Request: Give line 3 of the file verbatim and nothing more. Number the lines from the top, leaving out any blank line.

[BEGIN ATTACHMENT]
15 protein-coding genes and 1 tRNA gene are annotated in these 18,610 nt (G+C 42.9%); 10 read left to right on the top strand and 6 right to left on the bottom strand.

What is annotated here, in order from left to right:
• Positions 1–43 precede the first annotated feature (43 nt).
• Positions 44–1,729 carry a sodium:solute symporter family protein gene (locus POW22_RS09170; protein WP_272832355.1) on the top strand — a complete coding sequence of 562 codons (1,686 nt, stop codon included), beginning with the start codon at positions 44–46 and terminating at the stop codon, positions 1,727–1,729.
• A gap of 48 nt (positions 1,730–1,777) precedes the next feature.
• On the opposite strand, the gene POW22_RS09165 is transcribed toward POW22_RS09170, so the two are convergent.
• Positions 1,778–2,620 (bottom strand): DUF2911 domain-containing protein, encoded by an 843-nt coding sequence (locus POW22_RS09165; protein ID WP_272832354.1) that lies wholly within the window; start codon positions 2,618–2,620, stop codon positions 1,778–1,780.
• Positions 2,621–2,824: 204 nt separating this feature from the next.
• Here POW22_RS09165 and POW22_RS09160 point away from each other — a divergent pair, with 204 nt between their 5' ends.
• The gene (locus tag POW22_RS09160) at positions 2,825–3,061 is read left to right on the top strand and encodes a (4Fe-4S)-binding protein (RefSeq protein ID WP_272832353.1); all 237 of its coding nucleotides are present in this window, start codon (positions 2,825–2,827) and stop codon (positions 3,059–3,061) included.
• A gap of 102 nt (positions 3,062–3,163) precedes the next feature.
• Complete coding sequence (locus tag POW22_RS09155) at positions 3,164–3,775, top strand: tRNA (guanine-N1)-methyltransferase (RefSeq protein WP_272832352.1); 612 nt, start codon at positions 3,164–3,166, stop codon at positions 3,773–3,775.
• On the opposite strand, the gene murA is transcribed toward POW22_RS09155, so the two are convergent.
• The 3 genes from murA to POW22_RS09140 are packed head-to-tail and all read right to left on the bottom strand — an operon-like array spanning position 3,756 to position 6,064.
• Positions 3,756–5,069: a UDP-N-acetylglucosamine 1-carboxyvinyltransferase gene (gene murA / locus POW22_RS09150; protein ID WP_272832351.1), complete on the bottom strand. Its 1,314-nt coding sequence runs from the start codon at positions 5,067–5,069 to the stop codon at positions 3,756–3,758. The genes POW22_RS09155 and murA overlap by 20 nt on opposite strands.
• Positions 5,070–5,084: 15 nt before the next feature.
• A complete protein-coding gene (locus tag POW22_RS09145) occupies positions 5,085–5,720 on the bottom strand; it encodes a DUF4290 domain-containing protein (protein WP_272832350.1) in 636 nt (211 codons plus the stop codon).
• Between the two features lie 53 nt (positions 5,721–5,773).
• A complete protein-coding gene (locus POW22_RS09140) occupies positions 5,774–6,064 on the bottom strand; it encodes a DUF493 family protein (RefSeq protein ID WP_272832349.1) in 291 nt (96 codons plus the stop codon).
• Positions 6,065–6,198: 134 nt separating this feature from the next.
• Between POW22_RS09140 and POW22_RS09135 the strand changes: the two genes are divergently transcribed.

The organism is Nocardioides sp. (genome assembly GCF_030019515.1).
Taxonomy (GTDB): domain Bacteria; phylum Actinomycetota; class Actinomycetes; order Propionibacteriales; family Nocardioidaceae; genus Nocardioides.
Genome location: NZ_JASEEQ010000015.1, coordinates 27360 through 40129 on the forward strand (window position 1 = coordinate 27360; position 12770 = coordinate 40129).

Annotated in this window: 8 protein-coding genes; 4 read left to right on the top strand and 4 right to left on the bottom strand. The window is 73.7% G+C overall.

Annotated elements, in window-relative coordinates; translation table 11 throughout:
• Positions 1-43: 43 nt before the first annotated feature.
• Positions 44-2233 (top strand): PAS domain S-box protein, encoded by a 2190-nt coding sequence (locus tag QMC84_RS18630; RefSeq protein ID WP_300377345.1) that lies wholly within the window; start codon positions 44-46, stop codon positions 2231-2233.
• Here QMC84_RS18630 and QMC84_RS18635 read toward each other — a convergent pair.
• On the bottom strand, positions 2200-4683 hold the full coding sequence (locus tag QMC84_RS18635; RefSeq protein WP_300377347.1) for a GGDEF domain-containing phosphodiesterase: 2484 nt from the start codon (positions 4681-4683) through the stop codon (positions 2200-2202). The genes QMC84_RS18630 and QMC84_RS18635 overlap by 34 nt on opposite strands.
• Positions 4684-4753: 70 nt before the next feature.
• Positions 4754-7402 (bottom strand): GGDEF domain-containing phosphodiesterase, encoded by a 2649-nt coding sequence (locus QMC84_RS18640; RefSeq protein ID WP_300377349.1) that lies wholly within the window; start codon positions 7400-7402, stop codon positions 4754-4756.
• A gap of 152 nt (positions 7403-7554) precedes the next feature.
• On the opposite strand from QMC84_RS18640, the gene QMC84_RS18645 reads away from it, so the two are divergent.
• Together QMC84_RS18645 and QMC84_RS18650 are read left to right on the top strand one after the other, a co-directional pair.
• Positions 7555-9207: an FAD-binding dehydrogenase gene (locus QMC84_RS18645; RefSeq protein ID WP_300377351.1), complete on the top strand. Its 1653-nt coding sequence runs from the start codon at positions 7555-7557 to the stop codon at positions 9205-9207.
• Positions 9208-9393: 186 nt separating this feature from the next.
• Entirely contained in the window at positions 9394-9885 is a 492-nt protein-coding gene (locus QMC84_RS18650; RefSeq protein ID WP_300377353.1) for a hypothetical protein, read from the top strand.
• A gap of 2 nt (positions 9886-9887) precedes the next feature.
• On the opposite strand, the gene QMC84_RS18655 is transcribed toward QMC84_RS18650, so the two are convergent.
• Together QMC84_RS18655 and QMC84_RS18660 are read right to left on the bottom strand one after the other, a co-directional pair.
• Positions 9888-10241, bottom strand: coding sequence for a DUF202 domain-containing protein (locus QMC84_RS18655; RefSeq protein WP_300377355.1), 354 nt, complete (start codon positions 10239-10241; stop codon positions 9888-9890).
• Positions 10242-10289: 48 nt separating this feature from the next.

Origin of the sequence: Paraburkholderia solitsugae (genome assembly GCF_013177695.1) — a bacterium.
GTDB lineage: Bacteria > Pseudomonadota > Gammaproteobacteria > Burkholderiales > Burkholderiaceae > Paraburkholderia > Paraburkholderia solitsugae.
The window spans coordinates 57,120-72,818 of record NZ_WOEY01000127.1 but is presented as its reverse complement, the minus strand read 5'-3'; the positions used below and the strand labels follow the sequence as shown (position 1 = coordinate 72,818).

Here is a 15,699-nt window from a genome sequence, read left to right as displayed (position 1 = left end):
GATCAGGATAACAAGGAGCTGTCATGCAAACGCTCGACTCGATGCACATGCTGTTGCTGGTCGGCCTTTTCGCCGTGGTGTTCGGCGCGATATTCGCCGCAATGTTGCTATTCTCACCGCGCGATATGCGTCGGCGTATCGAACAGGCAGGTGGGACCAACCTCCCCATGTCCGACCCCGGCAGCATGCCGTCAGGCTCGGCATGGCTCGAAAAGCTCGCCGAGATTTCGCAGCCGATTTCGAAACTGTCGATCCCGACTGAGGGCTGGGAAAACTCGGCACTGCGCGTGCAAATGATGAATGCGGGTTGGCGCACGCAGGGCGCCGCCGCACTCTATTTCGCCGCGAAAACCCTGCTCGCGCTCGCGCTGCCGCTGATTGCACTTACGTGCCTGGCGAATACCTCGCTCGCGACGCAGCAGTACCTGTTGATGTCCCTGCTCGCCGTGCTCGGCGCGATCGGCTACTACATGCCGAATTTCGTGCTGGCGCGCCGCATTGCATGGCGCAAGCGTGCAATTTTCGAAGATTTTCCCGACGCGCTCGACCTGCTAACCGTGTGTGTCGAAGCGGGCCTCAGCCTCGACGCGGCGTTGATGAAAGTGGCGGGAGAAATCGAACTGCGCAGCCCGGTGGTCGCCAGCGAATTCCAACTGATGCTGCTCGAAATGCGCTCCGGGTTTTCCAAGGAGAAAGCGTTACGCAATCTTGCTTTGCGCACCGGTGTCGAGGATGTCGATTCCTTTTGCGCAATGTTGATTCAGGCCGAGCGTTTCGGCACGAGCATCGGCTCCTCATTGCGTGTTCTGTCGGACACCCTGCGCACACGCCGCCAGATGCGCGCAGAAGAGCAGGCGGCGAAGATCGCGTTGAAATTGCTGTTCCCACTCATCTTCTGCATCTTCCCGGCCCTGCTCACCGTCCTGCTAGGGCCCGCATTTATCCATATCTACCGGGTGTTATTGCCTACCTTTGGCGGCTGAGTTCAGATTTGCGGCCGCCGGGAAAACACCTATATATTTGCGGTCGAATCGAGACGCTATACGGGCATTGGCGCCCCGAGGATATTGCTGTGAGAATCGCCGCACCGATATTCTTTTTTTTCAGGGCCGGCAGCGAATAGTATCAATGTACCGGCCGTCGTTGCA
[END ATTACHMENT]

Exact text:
• Positions 1–43 precede the first annotated feature (43 nt).